2019 BMW 520d xDrive Touring M Sport (GB)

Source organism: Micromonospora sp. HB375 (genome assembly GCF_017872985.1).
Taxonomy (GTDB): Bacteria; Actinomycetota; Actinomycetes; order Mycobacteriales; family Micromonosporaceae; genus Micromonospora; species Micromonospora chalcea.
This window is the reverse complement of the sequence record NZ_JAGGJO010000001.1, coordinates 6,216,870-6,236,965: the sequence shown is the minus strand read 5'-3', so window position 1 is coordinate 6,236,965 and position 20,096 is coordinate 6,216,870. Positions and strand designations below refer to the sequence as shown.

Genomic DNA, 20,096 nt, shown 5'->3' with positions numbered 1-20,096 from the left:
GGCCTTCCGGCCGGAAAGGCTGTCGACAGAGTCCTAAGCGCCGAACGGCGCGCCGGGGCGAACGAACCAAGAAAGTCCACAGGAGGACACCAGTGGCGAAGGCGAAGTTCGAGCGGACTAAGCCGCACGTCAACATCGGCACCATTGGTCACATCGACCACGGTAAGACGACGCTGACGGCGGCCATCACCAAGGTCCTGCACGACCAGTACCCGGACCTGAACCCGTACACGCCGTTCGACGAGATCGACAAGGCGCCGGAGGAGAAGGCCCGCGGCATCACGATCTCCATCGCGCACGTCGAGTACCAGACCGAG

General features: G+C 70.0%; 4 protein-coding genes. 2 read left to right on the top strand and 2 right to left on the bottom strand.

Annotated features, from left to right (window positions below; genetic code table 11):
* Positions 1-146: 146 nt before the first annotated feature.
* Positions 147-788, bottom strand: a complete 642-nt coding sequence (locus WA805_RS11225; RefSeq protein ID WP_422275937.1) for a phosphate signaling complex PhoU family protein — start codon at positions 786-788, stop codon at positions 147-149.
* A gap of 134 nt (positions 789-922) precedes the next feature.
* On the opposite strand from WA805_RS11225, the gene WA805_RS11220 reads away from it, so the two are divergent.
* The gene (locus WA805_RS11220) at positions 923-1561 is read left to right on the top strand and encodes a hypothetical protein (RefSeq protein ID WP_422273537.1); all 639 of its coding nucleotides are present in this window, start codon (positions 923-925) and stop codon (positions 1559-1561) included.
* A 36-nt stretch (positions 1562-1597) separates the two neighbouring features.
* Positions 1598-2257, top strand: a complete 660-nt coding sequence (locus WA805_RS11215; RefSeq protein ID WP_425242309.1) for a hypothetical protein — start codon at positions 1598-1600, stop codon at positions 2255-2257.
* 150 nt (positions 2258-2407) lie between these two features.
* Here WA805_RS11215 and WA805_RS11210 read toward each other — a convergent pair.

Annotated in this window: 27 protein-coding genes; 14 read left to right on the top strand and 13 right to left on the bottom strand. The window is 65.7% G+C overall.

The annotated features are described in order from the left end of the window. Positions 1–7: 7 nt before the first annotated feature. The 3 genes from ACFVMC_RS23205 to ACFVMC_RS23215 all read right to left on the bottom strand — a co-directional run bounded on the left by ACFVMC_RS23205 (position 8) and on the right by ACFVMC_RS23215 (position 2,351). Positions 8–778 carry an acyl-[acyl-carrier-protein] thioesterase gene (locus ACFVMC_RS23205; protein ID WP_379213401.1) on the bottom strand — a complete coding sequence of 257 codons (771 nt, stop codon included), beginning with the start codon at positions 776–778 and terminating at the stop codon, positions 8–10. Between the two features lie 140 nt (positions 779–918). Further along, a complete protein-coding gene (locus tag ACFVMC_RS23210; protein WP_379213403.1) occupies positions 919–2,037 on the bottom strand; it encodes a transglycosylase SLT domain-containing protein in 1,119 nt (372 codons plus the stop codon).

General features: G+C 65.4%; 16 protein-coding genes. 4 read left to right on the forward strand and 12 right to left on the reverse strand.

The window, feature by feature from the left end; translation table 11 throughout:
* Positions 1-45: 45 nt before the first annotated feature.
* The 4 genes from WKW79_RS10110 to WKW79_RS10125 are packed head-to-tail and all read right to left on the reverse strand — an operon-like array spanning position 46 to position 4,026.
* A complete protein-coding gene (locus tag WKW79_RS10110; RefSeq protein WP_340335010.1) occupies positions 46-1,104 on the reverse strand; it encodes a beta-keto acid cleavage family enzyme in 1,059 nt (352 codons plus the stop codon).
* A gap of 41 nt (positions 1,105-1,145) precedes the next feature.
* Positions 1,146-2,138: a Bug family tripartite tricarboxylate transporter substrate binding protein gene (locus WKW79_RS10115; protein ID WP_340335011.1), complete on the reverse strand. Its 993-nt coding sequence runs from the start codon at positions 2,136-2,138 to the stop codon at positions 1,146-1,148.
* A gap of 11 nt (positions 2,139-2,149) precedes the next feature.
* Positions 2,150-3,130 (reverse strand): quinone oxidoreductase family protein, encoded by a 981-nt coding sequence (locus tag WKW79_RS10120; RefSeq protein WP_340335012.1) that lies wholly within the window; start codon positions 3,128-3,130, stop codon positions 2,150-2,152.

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Despite the seemingly unstoppable rise in sales of SUV and Crossover type vehicles, there is still a place for the traditional saloon and estate car in most segments of the market. And that includes what marketing types sometimes refer to as the E Segment, more meaningfully described as large executive cars. It is a segment that, in Europe at least, is completely dominated by the Germans, with the Audi A6 facing up to the BMW 5 Series and Mercedes E Class. Whilst there are alternatives from Jaguar, Volvo and Lexus, in Europe these sell in tiny numbers in comparison to the German cars these days. Although each of the three protagonists has their own take on what is expected of a large luxury car, the three match each other pretty closely in almost every way, with a choice of saloon and estate bodies, a wide variety of petrol and diesel engines, availability of all-wheel drive in some versions, a decent standard spec which can be augmented by spending in excess of a five figure sum on optional features, adoption of much of the latest tech and a reputation and loyalty that keeps sales strong. Each has their supporters who would take a lot of persuasion to “defect” to the other two marques, and with excellence a standard feature of all three, then perhaps that’s the only way you can choose between them. And indeed, each has a long history and pedigree stretching back over several decades. The BMW 5 Series first appeared in 1972, initially offered with a choice of a carb fed or fuel injected 2 litre engine, it quickly established a reputation for being good to drive and being well worth the hefty premium that it demanded over the established players such as the Ford Granada, Rover 2200 and Vauxhall Victor. Every six or seven years, BMW has given us a new 5 Series, with the result that the current model is the 7th generation to bear the badging. Launched in late 2016 and hitting the market early in 2017, the G30-generation, as the car is known in BMW development speak, was a considered and cautious evolution of its predecessor, offered with a wide choice of engines and a price span that goes from the relatively affordable two litre models to the potent M5 at well over double the cost. The motoring journalists loved it, especially the British press, saying that it was pretty well perfect in every regard and sales have been strong, with well over 300,000 examples being built every year. I’ve never been as besotted with BMWs as they are, often finding that the entry level cars, certainly in the 1 Series and 3 Series ranges to be quite obviously that and feeling like BMW wanted to you to feel you needed to go higher in the range to get to their sweet spot, in a way that the equivalent Audi does not make you think. The more expensive BMWs have always seemed pretty good though, as a recent experience in a 740i reminded me, so I was interested to know whether the 5 Series would come across as like a slightly smaller 7 or a slightly larger 3. The chance to find out came when I was given a 520d Touring as a loan car when my Maserati was in for a service. Painted in a rather appealing bright blue that BMW call Mediterranean Blue Metallic, this M Sport equipped version certainly looked good, with perhaps the best visual appeal of any current BMW model, but I needed to find out what the car was like to drive and to be in. Time to find out.